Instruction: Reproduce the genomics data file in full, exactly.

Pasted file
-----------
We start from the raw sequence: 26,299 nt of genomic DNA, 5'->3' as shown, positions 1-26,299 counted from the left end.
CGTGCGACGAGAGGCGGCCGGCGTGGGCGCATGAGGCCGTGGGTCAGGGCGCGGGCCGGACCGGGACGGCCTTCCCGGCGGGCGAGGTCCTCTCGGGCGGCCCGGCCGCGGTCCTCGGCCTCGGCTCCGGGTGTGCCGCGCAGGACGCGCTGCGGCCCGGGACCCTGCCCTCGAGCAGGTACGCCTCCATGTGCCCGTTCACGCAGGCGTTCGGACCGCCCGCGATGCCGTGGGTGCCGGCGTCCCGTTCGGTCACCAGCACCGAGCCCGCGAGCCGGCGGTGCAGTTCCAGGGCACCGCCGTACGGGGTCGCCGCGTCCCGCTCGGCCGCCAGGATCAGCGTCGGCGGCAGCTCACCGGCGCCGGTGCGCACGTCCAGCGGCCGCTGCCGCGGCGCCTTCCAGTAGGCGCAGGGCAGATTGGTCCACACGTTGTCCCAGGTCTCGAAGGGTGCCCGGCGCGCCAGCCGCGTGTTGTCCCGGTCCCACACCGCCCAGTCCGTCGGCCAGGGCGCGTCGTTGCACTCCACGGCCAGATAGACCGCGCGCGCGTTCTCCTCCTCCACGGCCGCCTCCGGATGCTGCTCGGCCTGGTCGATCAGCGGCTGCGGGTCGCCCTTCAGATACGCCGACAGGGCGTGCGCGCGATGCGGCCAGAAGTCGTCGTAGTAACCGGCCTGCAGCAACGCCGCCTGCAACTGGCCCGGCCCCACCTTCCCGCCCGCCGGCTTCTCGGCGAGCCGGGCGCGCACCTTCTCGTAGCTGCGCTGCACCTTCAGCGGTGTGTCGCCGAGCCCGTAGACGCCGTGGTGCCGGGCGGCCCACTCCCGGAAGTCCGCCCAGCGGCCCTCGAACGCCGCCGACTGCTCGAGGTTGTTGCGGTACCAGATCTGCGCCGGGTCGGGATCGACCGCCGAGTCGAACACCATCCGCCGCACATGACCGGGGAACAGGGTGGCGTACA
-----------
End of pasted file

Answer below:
We start from the raw sequence: 26,299 nt of genomic DNA, 5'->3' as shown, positions 1-26,299 counted from the left end.
CGTGCGACGAGAGGCGGCCGGCGTGGGCGCATGAGGCCGTGGGTCAGGGCGCGGGCCGGACCGGGACGGCCTTCCCGGCGGGCGAGGTCCTCTCGGGCGGCCCGGCCGCGGTCCTCGGCCTCGGCTCCGGGTGTGCCGCGCAGGACGCGCTGCGGCCCGGGACCCTGCCCTCGAGCAGGTACGCCTCCATGTGCCCGTTCACGCAGGCGTTCGGACCGCCCGCGATGCCGTGGGTGCCGGCGTCCCGTTCGGTCACCAGCACCGAGCCCGCGAGCCGGCGGTGCAGTTCCAGGGCACCGCCGTACGGGGTCGCCGCGTCCCGCTCGGCCGCCAGGATCAGCGTCGGCGGCAGCTCACCGGCGCCGGTGCGCACGTCCAGCGGCCGCTGCCGCGGCGCCTTCCAGTAGGCGCAGGGCAGATTGGTCCACACGTTGTCCCAGGTCTCGAAGGGTGCCCGGCGCGCCAGCCGCGTGTTGTCCCGGTCCCACACCGCCCAGTCCGTCGGCCAGGGCGCGTCGTTGCACTCCACGGCCAGATAGACCGCGCGCGCGTTCTCCTCCTCCACGGCCGCCTCCGGATGCTGCTCGGCCTGGTCGATCAGCGGCTGCGGGTCGCCCTTCAGATACGCCGACAGGGCGTGCGCGCGATGCGGCCAGAAGTCGTCGTAGTAACCGGCCTGCAGCAACGCCGCCTGCAACTGGCCCGGCCCCACCTTCCCGCCCGCCGGCTTCTCGGCGAGCCGGGCGCGCACCTTCTCGTAGCTGCGCTGCACCTTCAGCGGTGTGTCGCCGAGCCCGTAGACGCCGTGGTGCCGGGCGGCCCACTCCCGGAAGTCCGCCCAGCGGCCCTCGAACGCCGCCGACTGCTCGAGGTTGTTGCGGTACCAGATCTGCGCCGGGTCGGGATCGACCGCCGAGTCGAACACCATCCGCCGCACATGACCGGGGAACAGGGTGGCGTACA